//inversion of control: SimpleIoc will contruct this object with the registered IDataService implementation
        public MainViewModel(IDataService dataService)
            _dataService = dataService;

            _addNoteCommand = new RelayCommand(AddNote, () => CanAddNote);
            _deleteNoteCommand = new RelayCommand<NoteModel>(DeleteNote);

            if (IsInDesignMode)
                Notes = new ObservableCollection<NoteModel>()
                    new NoteModel()
                        Note = "Hello World",
                        IsFinished = false

        private async void Initialize()
            Notes = await _dataService.GetTasks();

        private ObservableCollection<NoteModel> _notes;
        public ObservableCollection<NoteModel> Notes
            get { return _notes; }
            set { Set(ref _notes, value); }

MainViewModel inherits from the ViewModelBase, a class provided by the MVVM light library. It has some nice tools integrated, for example the IsInDesignMode propery.

The ObservableCollection takes care of the necessary events firing, so the view can refresh itself if necessary.

The NewNote property is the one filled by the Textbox. Depending on the input, one can create a new note. So every time the value changes (Set returns true if the value has changed), the should reevaluate if a new note could be created.

        private string _newNote;
        public string NewNote
            get { return _newNote; }
                if (Set(ref _newNote, value))

The commands:

        private readonly RelayCommand _addNoteCommand;
        public ICommand AddNoteCommand => _addNoteCommand;

        private bool CanAddNote => !string.IsNullOrEmpty(NewNote);

        private void AddNote()
            Notes.Add(new NoteModel() { Note = NewNote });
            NewNote = "";

        private readonly RelayCommand<NoteModel> _deleteNoteCommand;
        public ICommand DeleteNoteCommand => _deleteNoteCommand;

        private void DeleteNote(NoteModel model)

You can pass an object directly to the command, as done with the DeleteNoteCommand, with the CommandParameter property in the view.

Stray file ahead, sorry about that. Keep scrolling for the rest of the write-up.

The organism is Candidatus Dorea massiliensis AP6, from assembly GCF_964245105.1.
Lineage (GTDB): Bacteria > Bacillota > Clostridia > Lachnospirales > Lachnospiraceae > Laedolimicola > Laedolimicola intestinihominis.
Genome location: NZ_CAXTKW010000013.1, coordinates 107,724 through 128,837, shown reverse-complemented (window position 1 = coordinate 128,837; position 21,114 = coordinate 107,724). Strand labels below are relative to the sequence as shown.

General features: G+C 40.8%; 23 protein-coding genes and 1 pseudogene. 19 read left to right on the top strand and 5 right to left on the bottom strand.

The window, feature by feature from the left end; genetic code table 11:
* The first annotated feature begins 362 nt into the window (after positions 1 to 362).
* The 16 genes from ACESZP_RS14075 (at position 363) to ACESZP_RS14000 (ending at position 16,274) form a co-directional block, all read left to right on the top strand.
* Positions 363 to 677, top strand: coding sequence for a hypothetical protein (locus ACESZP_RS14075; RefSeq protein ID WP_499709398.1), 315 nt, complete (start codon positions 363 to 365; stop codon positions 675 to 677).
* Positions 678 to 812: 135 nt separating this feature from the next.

Now start the application and play with it a little bit.
You’ll notice two things:

  • Without any code in view, the displayed items are always up to date. Even some basic animations already work
  • The logic is completely divided from the display, you may use the exact same ViewModel in an Android or iOS application

mvvm pattern

MVVM stands for Model-View-Viewmodel, a pattern used for example in applications & programs for windows.


First, lets take a look at the three parts:


a model is an object which stores data, and most of the time represents an object from the real world which is managed by the application. It is used to store data.


Each page in your application has a Viewmodel associated with it. The Viewmodel provides all data to be displayed in the view and all commands which a user is able to execute


The View focuses solely on display.

Why use this pattern?

This pattern, similar to MVC, allows a loose coupling between Application Logic and View Logic. This has some numerous advantages:

  • extensibility & maintainability
  • if you have to redesign the application, you would not need to rewrite already working application logic, you only have to replace the view, and vice versa
  • easy for other developers to understand what you were doing

The full power of this pattern, and why I love it more than MVC, is shown the way it is supported in windows applications.

I’ve made an example in C#: github

I explain this example in detail here